Gil Asakawa's Nikkei View | The challenge for Asian community organizations: Will the same old banquets grab the next generation of AAPI leaders?
post-template-default,single,single-post,postid-2022,single-format-standard,qode-quick-links-1.0,ajax_fade,page_not_loaded,,qode-title-hidden,qode-theme-ver-11.0,qode-theme-bridge,wpb-js-composer js-comp-ver-5.1.1,vc_responsive

The challenge for Asian community organizations: Will the same old banquets grab the next generation of AAPI leaders?

Nai-Li Yee receives a Lifetime Service award from the Chinese American Council of Colorado, and flowers and hugs from some former students from her Colorado Chinese School, which she founded over 20 years ago.

Erin and I attend a lot of banquets. That’s what happens when you’re involved in the local Asian community. I don’t know what it’s like in places like LA or San Francisco, where there are a lot more Asian Americans and a lot more organizations, but there are something 30 Asian community groups in the Denver area, and we end up at banquets, fundraisers and events all year round for a handful of them. Many of the dinners are held at Palace restaurant, the spacious eatery owned by Johnny Hsu, who supports the community and welcomes their members.

That’s where we found ourselves last night, attending the 12th Anniversary Celebration dinner of the Chinese American Council of Colorado. It’s an umbrella organization of Chinese community groups that serves as a funnel between the community and the larger Asian American community, and offers services as varied as free income tax filing, health fairs, and volunteers at the annual Colorado Dragon Boat Festival.

The food at Palace was great, as usual: an eight-course feast that included Xi Hu Beef Soup, Wok Fried Pepper Shrimp, Whole Fish with Salt Ginger Chef Sauce, Nan King Pork Loin and Golden Fried Chicken.

The evening ran long, but it was worthwhile to see the unity in the Chinese community, which is not always so united. One reason may have been the Lifetime Service Award, which was given to Nai-Li Yee, who helped found the Colorado Chinese Language School in 1974, and has been involved in the AAPI community ever since, and is universally respected.

The spirit of unity last night could also have been because of the keynote speaker, Colorado’s First Lady Jeannie Ritter, who gave a somewhat rambling but customized (not pre-canned) speech on volunteerism.

Lee deserved the kudos, so it was nice to see the community’s support for her (a bunch of former language students even showed up as a surprise and gave her flowers, photo above). She embodies the spirit of volunteerism.

Ritter’s talk touched on a topic that got me thinking about the future of the non-profit organizations that serve as the backbone of the AAPI community. They’re all run by a core group of volunteers who tend to e older, and who’ve put their sweat and energy into these groups for decades. Ritter pointed out, correctly, that though the CACC does great and important work, it’s time for its leadership to think about nurturing the next generation of leaders and hand off the organization — even if they don’t agree with how it might be run in the future.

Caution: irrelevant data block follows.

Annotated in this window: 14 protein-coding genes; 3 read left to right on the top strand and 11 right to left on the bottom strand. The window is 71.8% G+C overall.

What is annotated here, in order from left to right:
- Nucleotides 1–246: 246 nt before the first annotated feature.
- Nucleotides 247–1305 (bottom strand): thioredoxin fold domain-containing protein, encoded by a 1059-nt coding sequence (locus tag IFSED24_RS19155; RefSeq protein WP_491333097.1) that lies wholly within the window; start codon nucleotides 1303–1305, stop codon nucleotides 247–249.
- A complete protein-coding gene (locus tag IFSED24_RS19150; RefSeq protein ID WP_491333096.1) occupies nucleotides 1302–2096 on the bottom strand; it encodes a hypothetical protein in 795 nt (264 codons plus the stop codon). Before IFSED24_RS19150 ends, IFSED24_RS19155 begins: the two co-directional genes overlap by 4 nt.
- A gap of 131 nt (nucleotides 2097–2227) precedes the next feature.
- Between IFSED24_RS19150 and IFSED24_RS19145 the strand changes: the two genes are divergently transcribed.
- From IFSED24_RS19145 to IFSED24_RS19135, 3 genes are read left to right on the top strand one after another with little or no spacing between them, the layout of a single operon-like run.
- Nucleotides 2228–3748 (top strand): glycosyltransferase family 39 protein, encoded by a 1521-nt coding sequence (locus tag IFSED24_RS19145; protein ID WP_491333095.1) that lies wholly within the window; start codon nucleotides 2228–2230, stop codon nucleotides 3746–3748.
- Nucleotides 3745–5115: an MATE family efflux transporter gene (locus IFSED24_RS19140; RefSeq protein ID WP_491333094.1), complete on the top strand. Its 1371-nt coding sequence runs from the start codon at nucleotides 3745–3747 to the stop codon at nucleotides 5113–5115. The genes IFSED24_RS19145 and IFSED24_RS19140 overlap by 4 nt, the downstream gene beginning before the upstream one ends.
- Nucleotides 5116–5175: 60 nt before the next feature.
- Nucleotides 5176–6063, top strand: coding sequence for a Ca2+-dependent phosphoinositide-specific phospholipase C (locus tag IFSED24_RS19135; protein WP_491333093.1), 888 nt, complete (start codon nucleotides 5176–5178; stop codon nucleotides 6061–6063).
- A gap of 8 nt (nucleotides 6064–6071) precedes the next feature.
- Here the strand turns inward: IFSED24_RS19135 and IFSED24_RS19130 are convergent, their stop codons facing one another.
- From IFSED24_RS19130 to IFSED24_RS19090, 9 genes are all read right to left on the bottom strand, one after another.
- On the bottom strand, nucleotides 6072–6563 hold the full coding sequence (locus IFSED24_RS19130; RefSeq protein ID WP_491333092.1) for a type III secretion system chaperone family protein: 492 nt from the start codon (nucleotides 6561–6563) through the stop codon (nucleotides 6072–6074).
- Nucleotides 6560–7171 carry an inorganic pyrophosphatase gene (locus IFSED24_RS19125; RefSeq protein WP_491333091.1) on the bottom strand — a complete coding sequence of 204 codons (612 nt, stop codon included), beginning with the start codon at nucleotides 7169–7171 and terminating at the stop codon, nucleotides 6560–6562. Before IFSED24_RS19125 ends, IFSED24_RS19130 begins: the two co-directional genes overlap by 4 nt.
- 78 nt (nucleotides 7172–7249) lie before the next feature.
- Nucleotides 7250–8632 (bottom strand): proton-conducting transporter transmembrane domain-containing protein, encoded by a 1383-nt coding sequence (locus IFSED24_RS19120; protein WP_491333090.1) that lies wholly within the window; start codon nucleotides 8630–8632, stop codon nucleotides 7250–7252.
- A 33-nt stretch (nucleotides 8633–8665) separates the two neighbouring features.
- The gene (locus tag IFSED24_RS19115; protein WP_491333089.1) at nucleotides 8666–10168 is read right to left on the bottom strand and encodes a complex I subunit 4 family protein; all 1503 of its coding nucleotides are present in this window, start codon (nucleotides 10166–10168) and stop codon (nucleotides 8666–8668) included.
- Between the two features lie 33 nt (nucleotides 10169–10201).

This is an important issue, and a transition that’s starting to happen in just a precious few groups.

The Mile-Hi chapter of the JACL has a young leadership now, and the group of Nisei who ran the chapter for years are less visible (the JACL’s challenge is for the young leaders to find ways to keep the knowledge and experience of the elders on hand instead of chasing them out entirely). The OCA’s Colorado chapter is also led by young leaders, but like JACL, is in a period of transition. The FACC, the Filipino American Community of Colorado, has a constant flow of young members active in the organization, which is great, because families are so strong in the Filipino community.

The Colorado chapter of NAAAP (National Association of Asian American Professionals, a real mouthful) is alive with young members, and it shows: Their events are well-attended and abuzz with a different spirit than the coat-and-tie banquets at the Palace, even if the event is after-work and the members are wearing office attire. After their monthly events, a dozen members or more go to nearby restaurants to eat and drink and continue their pan-Asian networking. I can’t see that happening after many other Asian community groups’ meetings.

The other groups feel older, even if they include younger members and volunteers. Maybe it’s simply the formality of fundraising dinners, which seem so… old-fashioned. Maybe we should all study Barack Obama’s presidential campaign, which drew an army of young volunteers, and was able to raise scads of money over the Internet.

As technology evolves, non-profit groups should evolve so we can serve our communities better. Social networking allows us to be connected virtually, and build communities of passionate stakeholders who are wired to each other, and to their other networks.

Don’t get me wrong — dinners are great. As anyone knows, I love food. In fact, I was upset last night when we got to Palace and I discovered I’d left my cellphone at home, because it meant I couldn’t post Twitter updates (“twEATs”) about every course.

From left, Joe Nguyen, Andy Vuong and Annie Guo network via Rock Band at an AAJA Denver group mixer.The Denver Asian America Journalists Association group, for which I serve as president, will continue to meet every month at various Asian restaurants around town, just because, well, you know, it’s so sociable to meet and gossip over pho, dumplings, dim sum or Korean food. At our last event, we even had Rock Band set up at Bam Bu, a great little pan-Asian restaurant, and we had a blast AND did some serious networking.

We just don’t require coats and ties — that’s just much too adult.